Brydake History, Family Crest & Coats of Arms
- Origins Available:
The ancient history of the Brydake name begins with the ancient Anglo-Saxon tribes of Britain. The name is derived from when the family resided in Yorkshire, as well as Lancashire. The surname Brydake was also found in Manchester, and in the neighboring town of Oldham, where it still thrives.
Early Origins of the Brydake family
The surname Brydake was first found in Northumberland, where they held a family seat from ancient times.
Early History of the Brydake family
This web page shows only a small excerpt of our Brydake research. Another 217 words (16 lines of text) covering the years 1323, 1379, 1500, 1609, 1613, 1613, 1678, 1612 and 1613 are included under the topic Early Brydake History in all our PDF Extended History products and printed products wherever possible.
Brydake Spelling Variations
Until quite recently, the English language has lacked a definite system of spelling rules. Consequently, Anglo-Saxon surnames are characterized by a multitude of spelling variations. Changes in Anglo-Saxon names were influenced by the evolution of the English language, as it incorporated elements of French, Latin, and other languages. Although Medieval scribes and church officials recorded names as they sounded, so it is common to find one person referred to by several different spellings of his surname, even the most literate people varied the spelling of their own names. Variations of the name Brydake include Brideoake, Brideoke, Bridoake, Brydoake, Brydock, Brydok, Bridduck, Bridock and many more.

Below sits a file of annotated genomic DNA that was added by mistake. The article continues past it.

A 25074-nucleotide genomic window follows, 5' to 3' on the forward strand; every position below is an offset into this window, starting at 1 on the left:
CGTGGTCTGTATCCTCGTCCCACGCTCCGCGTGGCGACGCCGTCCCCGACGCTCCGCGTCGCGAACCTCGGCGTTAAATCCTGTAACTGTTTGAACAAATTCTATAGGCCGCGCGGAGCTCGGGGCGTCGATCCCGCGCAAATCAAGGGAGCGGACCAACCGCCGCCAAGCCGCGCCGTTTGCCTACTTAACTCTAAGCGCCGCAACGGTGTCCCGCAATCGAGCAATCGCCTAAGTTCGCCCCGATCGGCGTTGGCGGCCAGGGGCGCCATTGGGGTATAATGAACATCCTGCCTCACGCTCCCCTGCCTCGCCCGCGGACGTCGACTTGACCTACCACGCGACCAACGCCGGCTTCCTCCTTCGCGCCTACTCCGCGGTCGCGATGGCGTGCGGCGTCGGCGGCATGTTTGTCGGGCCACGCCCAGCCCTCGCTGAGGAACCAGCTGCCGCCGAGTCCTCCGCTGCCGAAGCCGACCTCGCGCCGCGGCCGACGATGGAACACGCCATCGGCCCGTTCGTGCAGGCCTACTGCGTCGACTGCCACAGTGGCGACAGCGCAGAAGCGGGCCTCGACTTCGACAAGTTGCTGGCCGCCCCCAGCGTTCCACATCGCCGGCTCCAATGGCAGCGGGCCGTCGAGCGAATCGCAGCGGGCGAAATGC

Early Notables of the Brydake family (pre 1700)
Notables of this surname at this time include: Ralph Brideoake (1613-1678), the Bishop of Chichester. He "was of lowly parentage, being, according to Wood, the son of Richard Brideoake, or Briddock, of Cheetham...
Another 32 words (2 lines of text) are included under the topic Early Brydake Notables in all our PDF Extended History products and printed products wherever possible.
Migration of the Brydake family
Searching for a better life, many English families migrated to British colonies. Unfortunately, the majority of them traveled under extremely harsh conditions: overcrowding on the ships caused the majority of the immigrants to arrive diseased, famished, and destitute from the long journey across the ocean. For those families that arrived safely, modest prosperity was attainable, and many went on to make invaluable contributions to the development of the cultures of the new colonies. Research into the origins of individual families in North America revealed records of the immigration of a number of people bearing the name Brydake or a variant listed above: James Bridduck who arrived in Nevis in 1663.